The Republicans gained the support of African American voters. While some Republicans saw the Fifteenth Amendment as an issue of justice, others interpreted it as a way to maintain power. Democrats were making gains in northern states, and in some of those states, black voters represented the balance of power. By forcing northern states to enfranchise blacks, Republicans decreased their own political vulnerability.

What was the long-term result of the passage of the Fifteenth Amendment?

Republicans could ignore the issue of black equality. After the passage of the Fifteenth Amendment, even staunch reformers declared that the issue of equality was settled because blacks had been given all the tools they needed to protect themselves. If blacks continued to suffer from discrimination, Republicans argued, it was their own fault. In reality, however, the Fifteenth Amendment did not keep southern blacks from being disfranchised for reasons other than race per se, and it certainly did not end racism.

What segment of the population made up the majority of southern Republicans in the late 1860’s?

African Americans. Blacks in the South did not have identical political priorities. However, they were united in their desire for education and equal treatment before the law, and after black men were given voting rights in 1867, almost all of them registered as Republicans.

Southern Democrats referred to which group as scalawags?

Southern whites who voted Republican. Approximately one out of four white Southerners voted Republican. The other three condemned the one who did as a traitor to his region and his race and called him a scalawag, a term for runty horses and lowdown, good-for-nothing rascals.

What did approximately one-third of southern black women do within months after the war?

Abandon field labor. Ex-slaves wanted to end planters’ interference in their personal lives so that they could make their own decisions about matters such as whether women and children would labor in the fields. Indeed, within months after the war, perhaps one-third of black women abandoned field labor to work on chores in their own cabins just as poor white women did.

Despite its shortcomings, sharecropping was different from the military system of wage contracts insofar as it

allowed blacks more freedom. Under the sharecropping system, freedmen rented farmland from white landowners in exchange for a share of each year’s crop. This gave blacks greater control over their daily lives, allowing them to decide which family members would work where and for how long. However, it did not release them from dependence on white landowners, who could expel them at the end of a growing season.

What was President Grant known for once he took office?

Loyalty to corrupt advisors. Grant was never sure about his presidential objectives, and his leadership in office was tentative. He never chose his advisors wisely, and his dubious appointments resulted in a string of scandals. Moreover, his unwillingness to reconsider his relationships with these corrupt advisors and appointees meant that his administration was dishonest even though Grant personally was not corrupt.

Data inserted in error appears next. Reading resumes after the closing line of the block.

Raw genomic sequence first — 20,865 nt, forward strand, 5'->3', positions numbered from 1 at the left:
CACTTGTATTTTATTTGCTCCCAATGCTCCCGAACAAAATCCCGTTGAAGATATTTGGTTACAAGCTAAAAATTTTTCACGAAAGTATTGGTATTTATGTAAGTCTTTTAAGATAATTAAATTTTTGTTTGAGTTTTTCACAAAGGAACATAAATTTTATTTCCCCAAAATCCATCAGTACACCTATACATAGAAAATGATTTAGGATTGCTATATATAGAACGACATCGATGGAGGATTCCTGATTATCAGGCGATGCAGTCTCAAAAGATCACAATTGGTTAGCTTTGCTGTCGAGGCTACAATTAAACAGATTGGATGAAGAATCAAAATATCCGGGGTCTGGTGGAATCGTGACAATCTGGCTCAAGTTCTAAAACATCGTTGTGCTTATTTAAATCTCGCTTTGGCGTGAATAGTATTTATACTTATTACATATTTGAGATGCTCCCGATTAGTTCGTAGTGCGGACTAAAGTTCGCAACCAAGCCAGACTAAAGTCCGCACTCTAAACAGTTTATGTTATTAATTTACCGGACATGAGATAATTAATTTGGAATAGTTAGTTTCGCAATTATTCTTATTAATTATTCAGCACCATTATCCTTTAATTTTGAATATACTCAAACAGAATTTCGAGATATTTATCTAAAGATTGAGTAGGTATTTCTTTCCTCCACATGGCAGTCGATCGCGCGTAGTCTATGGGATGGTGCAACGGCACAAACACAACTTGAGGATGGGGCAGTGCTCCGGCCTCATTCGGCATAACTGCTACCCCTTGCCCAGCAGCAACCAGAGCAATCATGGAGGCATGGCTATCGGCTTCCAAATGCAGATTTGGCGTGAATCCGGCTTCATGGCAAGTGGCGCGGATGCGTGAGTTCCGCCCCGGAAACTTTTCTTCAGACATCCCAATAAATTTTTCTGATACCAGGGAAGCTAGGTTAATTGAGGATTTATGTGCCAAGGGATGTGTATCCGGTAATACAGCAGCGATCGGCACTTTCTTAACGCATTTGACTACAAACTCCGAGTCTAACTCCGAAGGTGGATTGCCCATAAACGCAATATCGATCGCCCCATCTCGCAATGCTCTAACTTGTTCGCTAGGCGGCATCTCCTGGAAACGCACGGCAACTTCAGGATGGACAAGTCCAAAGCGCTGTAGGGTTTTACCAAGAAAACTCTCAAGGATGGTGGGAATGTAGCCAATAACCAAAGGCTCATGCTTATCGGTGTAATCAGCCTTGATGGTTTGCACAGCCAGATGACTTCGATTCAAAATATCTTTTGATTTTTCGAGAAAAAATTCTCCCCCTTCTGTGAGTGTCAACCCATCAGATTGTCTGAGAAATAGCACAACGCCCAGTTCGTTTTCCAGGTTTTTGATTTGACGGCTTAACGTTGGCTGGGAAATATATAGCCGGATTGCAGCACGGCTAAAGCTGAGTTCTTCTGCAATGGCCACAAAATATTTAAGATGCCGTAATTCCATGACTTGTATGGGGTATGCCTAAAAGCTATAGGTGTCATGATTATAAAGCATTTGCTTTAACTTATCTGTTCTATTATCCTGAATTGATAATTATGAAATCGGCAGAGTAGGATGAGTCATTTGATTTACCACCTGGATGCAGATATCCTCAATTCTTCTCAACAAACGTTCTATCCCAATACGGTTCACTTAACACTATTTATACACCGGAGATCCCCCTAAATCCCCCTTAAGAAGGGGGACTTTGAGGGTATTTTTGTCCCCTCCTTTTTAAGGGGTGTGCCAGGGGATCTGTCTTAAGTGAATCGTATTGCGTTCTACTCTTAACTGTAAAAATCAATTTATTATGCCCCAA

Why did Democrats endorse the anti-Grant Liberal Party in the 1872 presidential election?

It endorsed a policy of "home rule" for the South. The Liberal Party ran on a platform that endorsed the removal of federal troops from the South and the restoration of "home rule"—that is, control by white Southerners. Democrats were sufficiently impressed by the Liberal Party’s southern policy that they endorsed Horace Greeley, the Liberal candidate, instead of running a presidential contender of their own.

What was the long-term result of the passage of the Civil Rights Act of 1875?

Segregation persisted across the South. Congressional Republicans passed the Civil Rights Act of 1875 as part of their effort to quash white terrorism in the South. However, federal authorities did little to enforce the law, leaving segregated facilities untouched throughout the South.

How did the Compromise of 1877 resolve the controversy surrounding the 1876 presidential election?

President Hayes promised to withdraw all federal troops from the South. In the 1876 election, neither presidential candidate won a majority in the electoral college, but the electoral votes of three states (South Carolina, Louisiana, and Florida) were claimed by both sides, forcing Congress to intervene. Faced with a deadlock, Congress appointed a special commission to decide the matter; the commissioners voted their party affiliation, awarding all of the disputed votes and the election to Hayes. Democrats agreed not to block Hayes’s inauguration in return for the new president not using the army to maintain the few Republican regimes still in power in the South. Those state governments fell shortly thereafter, marking the end of reconstruction.